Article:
This unique town, located in the heart of Turkey (officially the Republic of Türkiye), is an excellent jumping off point to some of Cappadocia’s most fantastic attractions. From the fairy chimneys in Göreme National Park and the Rock Sites of Cappadocia to the incredible cave churches at the Göreme Open-Air Museum, this region offers a variety of stunning sights.More

Goreme Open-Air Museum

Perhaps one of the most recognizable attractions in Cappadocia, Turkey (officially the Republic of Türkiye), the unusual edifices at the Göreme Open-Air Museum (Göreme Açık Hava Müzesi) are an important part of monastic history. A popular Byzantine settlement in the fourth century, the cave churches found at Göreme were carved out of soft volcanic cliffs.More

Fairy Chimneys

Cappadocia’s lunar-like landscapes draw admirers from around the world. And its “fairy chimneys,” soaring rock pinnacles topped with lids like mushroom caps, are at the region’s heart. See them from one of the popular sunrise balloon flights, but they’re equally impressive up close, as they're used as homes, hotels, and ancient churches.More

Rose Valley (Güllüdere Vadisi)

The Rose Valley (Güllüdere Vadisi) in Cappadocia is filled with enormous, cone-shaped rocks and offers some of the region’s best hiking. Home to the Cross Church (Haçli Kilise), the Columned Church (Kolonlu Kilise), and other sighes, the valley is particularly striking late in the day when the sinking sun brings out the stones’ rosy glow.More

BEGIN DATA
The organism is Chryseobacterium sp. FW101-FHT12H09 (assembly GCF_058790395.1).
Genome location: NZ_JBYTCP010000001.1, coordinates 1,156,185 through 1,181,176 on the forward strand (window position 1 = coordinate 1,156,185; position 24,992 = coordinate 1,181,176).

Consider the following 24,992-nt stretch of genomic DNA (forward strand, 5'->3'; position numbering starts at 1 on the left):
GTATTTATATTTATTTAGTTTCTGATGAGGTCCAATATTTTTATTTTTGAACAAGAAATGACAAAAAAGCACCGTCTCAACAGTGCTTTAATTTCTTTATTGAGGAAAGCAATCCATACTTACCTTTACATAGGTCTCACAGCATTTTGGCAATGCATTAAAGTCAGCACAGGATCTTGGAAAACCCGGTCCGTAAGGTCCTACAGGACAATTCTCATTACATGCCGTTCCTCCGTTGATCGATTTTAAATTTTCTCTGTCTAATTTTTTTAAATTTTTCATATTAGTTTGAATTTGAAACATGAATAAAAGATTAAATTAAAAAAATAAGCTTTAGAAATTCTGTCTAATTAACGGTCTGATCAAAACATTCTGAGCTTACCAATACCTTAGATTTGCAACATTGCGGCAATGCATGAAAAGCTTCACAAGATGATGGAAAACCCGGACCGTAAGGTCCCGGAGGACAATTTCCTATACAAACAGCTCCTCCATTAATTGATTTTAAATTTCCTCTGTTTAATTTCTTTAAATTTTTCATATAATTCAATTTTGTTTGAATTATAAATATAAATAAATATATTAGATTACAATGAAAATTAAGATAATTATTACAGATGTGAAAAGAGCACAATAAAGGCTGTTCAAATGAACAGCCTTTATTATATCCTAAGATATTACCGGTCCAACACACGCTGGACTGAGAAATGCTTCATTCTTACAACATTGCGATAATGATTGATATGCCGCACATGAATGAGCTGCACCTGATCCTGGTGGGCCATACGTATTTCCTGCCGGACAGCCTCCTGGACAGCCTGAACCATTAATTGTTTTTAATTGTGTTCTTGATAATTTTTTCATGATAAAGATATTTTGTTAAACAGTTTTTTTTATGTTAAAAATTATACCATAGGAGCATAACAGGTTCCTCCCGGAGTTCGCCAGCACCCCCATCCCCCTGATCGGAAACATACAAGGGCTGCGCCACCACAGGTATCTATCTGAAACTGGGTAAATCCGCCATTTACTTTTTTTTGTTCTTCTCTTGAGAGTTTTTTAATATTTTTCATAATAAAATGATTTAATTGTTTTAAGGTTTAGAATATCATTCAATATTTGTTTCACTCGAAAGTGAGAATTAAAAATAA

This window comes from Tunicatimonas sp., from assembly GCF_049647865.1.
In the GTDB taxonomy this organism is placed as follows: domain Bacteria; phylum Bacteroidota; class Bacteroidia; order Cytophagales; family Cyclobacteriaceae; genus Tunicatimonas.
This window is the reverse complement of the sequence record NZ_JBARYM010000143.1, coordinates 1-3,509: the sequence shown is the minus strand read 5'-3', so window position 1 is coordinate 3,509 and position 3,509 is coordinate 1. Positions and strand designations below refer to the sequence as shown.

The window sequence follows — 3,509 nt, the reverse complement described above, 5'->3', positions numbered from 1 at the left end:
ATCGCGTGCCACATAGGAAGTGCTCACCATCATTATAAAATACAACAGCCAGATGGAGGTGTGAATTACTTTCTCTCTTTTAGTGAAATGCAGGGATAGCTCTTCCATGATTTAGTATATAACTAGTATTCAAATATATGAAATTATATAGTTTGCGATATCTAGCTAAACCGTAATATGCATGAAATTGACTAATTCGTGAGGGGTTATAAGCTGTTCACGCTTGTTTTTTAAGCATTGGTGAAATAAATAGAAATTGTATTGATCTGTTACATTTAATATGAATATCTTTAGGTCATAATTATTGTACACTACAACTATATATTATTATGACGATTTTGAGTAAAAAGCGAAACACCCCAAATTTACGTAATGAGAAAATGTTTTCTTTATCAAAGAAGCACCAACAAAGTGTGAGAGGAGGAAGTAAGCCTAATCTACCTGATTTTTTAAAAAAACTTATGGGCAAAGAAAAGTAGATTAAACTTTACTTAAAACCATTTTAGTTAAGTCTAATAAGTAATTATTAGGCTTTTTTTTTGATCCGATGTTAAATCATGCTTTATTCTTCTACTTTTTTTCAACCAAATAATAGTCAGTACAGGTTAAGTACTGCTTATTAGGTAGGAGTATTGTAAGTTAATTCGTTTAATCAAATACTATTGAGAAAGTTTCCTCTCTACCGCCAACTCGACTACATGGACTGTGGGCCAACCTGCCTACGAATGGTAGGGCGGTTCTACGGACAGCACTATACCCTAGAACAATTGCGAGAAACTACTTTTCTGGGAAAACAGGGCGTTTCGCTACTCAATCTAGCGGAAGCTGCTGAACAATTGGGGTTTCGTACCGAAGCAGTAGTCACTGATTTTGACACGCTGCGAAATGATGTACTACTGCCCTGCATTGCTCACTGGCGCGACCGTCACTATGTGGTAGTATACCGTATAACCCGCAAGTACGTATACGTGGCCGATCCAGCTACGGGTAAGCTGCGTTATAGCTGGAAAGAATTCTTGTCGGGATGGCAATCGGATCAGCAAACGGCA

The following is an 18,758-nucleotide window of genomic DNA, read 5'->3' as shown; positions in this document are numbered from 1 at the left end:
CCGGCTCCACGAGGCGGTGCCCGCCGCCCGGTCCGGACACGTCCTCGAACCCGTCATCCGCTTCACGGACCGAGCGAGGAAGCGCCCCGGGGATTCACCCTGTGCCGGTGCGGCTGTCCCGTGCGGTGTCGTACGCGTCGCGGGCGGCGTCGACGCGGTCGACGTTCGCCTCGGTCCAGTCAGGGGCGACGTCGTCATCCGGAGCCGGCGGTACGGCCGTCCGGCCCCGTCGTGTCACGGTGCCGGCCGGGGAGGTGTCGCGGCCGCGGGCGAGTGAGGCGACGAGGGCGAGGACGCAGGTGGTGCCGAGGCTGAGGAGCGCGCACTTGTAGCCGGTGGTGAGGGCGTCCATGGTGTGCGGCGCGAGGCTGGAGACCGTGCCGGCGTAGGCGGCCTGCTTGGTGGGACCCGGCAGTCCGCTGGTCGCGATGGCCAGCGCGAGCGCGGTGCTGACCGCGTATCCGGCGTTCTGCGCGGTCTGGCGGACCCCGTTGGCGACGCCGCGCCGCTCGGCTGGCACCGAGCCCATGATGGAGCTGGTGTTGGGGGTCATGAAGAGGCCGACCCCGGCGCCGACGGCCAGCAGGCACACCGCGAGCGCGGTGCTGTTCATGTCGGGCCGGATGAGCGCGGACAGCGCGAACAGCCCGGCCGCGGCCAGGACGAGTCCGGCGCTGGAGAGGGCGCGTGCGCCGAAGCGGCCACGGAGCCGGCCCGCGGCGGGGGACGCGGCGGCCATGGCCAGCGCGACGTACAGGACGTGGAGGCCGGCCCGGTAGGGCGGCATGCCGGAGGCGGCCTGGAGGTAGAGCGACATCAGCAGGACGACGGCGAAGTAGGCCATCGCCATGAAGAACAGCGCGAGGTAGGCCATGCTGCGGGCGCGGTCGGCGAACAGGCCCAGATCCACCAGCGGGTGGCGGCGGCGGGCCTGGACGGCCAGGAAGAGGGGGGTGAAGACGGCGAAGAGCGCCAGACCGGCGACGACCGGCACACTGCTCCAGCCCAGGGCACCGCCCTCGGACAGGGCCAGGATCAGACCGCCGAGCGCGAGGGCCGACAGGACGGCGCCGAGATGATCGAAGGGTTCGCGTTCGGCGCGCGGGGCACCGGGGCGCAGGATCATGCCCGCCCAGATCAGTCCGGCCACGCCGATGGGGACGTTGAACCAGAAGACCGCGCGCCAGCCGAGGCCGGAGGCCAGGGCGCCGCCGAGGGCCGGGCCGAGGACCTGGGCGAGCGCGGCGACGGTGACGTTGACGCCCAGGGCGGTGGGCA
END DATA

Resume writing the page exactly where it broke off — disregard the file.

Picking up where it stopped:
Famous for Ortahisar Castle, the castle-like rock formation that looms 295 feet (90 meters) above the town, Ortahisar—which translates to “Middle Castle”—sits at the heart of Cappadocia. Still largely overlooked by day-trippers and tours, the striking lookout point remains one of the region’s most underrated attractions.More

Derinkuyu Underground City

The most thoroughly excavated of Cappadocia’s many underground cities, Derinkuyu spans an impressive eight floors, reaching depths of over 280 feet (85 meters). The subterranean labyrinth of cave rooms and tunnels is fed by a remarkable ventilation system and provides fascinating insight into Cappadocia’s troglodyte history.More

Özkonak Underground City (Ozkonak Yeralti Sehri)

Smaller than Cappadocia’s other subterranean cities like Kaymakli and Derinkuyu, Ozkonak Underground City (Özkonak Yeraltı Şehri) makes for a less crowded, more intimate travel experience. Built around the time of the Byzantine Empire (and at one point home to some 60,000 residents), this hidden gem was rediscovered in the 1970s by a local farmer—and it has served as a fascinating tourist attraction ever since.More


Situated along the K?z?l?rmak (Red River)—the longest river in Turkey (officially the Republic of Türkiye)—Avanos is a small town in Cappadocia known for red earthenware pottery that was originally created by the Hittites during the Bronze Age. Explore the lovely stretch of old town that overlooks the river and stop into the pottery shops selling their rouge-colored wares.More

Ihlara Valley (Ihlara Vadisi)

Thousands of years ago the Melendiz River cut its way through the land between Mount Hasan and Mount Melendiz creating a magnificent canyon that’s roughly 328 feet (100 meters) deep. Today, travelers visit the Ihlara Valley to hike the canyon, observe its cave churches, and experience it’s oasis-like environs.More
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All about Cappadocia

When to visit